Ask a Poultry Farmer: The right way to sex a chicken
Note from the farmer's daughter: The official term for determining the gender of poultry is "sexing". This is a G-rated post. Get your minds out of the gutter!
Many municipal ordinances only allow pullets, or young hens, within city limits.
How do you tell the pullets from the cockerels, or young roosters, when they're little?
One- to two-day-old baby chicks can be sexed by their wing feathers. Pullets have two rows of wing feathers while cockerels have one row. After two days the pullets' second row grows to the same length as the first row.
They also can be vent-sexed but this is difficult to do and is hard on the chicks.
There are many other methods that you can find online. Among them:
—Put a gold ring on a string, hold it over the chick and which way it turns tells you whether it's male or female.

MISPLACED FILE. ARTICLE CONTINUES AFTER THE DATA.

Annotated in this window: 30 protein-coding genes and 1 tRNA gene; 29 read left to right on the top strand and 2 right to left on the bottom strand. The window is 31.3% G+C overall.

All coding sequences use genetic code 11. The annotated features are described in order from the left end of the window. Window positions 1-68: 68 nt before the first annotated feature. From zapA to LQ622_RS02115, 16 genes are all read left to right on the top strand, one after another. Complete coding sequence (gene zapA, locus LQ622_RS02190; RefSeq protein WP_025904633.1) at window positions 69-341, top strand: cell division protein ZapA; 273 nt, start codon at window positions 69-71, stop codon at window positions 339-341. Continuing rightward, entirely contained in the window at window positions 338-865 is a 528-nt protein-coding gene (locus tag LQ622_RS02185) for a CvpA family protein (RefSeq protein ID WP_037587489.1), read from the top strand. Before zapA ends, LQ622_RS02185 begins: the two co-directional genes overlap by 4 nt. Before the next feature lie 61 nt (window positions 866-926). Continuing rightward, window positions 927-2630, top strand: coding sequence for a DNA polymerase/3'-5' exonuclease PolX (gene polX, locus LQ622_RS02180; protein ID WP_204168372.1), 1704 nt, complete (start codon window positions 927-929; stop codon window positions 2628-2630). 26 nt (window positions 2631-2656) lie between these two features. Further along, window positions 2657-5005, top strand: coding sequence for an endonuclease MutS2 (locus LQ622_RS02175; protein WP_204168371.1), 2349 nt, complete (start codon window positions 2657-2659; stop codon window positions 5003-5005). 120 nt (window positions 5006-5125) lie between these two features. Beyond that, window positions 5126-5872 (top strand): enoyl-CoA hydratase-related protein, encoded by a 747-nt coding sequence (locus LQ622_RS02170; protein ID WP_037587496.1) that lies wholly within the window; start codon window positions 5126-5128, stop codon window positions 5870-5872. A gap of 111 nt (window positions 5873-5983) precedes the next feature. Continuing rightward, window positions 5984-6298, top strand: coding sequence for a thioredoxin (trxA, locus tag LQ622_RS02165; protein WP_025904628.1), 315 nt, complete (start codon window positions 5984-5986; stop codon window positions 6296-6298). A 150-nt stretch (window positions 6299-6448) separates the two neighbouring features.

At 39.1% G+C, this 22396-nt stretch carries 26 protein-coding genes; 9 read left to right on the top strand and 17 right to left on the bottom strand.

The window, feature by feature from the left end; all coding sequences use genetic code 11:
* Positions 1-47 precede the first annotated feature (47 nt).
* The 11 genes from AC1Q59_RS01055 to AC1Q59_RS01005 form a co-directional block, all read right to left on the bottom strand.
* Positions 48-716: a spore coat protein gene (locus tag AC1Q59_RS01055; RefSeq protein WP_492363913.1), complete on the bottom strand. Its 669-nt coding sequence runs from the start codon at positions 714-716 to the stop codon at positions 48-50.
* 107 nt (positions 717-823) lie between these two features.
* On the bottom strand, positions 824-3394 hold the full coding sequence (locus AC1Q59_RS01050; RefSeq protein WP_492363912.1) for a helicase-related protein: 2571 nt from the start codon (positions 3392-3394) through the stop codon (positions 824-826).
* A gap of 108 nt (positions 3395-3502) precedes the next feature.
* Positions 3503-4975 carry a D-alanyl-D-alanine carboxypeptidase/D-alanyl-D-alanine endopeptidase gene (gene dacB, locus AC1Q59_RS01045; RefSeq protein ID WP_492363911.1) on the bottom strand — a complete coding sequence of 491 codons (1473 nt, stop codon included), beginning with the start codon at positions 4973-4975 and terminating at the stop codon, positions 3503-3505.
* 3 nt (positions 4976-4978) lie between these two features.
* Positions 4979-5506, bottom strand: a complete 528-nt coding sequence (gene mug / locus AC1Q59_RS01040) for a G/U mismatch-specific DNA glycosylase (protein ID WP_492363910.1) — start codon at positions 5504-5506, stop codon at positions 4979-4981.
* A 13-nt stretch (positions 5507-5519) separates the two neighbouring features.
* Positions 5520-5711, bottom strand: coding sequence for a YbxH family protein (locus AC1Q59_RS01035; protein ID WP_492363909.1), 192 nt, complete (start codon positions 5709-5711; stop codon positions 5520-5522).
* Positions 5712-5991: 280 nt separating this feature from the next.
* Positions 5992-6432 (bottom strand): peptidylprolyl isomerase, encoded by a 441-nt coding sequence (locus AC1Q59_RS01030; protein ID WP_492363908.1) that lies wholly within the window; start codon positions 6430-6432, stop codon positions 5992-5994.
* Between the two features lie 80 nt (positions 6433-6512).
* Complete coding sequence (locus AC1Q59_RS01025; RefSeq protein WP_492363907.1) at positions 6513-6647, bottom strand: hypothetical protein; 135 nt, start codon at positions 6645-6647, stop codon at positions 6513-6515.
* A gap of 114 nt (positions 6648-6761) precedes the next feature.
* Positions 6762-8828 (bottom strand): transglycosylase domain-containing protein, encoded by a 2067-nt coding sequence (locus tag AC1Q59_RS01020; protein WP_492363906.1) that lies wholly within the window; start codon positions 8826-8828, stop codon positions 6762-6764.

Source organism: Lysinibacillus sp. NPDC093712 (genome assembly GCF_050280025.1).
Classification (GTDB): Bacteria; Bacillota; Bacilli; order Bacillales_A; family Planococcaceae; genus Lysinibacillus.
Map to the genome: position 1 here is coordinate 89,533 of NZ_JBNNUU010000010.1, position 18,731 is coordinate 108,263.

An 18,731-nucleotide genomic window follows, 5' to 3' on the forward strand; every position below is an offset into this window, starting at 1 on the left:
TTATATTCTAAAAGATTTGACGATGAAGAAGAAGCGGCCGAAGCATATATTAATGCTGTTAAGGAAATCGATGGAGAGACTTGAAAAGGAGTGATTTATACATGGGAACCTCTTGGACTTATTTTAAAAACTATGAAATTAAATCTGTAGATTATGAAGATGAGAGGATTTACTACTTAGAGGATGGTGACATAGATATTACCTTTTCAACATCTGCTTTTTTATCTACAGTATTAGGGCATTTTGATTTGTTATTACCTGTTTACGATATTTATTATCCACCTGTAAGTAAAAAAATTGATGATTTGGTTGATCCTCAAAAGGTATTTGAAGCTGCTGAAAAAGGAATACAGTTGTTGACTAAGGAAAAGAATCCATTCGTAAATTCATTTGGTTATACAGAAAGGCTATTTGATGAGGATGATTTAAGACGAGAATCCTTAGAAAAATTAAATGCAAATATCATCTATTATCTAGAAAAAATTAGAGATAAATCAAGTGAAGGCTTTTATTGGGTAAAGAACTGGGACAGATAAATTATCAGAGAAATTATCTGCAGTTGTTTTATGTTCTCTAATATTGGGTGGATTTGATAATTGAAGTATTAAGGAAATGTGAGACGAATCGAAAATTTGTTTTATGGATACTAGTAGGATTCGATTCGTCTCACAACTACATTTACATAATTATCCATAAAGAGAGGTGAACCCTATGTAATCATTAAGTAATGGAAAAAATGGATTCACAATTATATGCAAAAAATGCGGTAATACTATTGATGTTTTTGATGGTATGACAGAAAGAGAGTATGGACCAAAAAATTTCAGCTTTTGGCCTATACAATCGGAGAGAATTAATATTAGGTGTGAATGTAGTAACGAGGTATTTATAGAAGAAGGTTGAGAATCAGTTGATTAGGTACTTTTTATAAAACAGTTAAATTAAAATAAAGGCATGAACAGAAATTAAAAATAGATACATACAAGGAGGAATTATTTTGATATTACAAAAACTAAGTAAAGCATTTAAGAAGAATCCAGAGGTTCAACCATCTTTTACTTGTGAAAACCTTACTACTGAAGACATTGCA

—Hold the chick by the back of the neck. If they drop their legs they are male, if they hold up their legs they are female.
—Make a loud noise. The females will run, the males will stand their ground.
These methods are questionable at best.
As the chicks hit five to six weeks they can again be feather-sexed. This time you check the hackles (back of the neck). Females have rounded feathers—male pointed (see picture). This works for all but Sebright bantams which both have female hackles.
Also note that hens sometimes will have small spurs (normally a male trait). Once they get to about eight weeks the male will have a much more pronounced comb and wattles.
Of course you can wait to see who crows and who lays eggs.
The easiest are sex link. These are crosses “made” by the commercial hatcheries . The males and females are different colors.
We will talk about sexing turkeys and waterfowl another day.
As always, post questions in the comment section.
Dale Wheelock has been raising chickens, turkeys and waterfowl since he was a farm kid in the 1950s. He owns and operates the Wheelock Family Farm in Walworth County with his wife, Barb, and has been an agriculture leader in the community for decades. Read more about poultry farming at askapoultryfarmer.blogspot.com.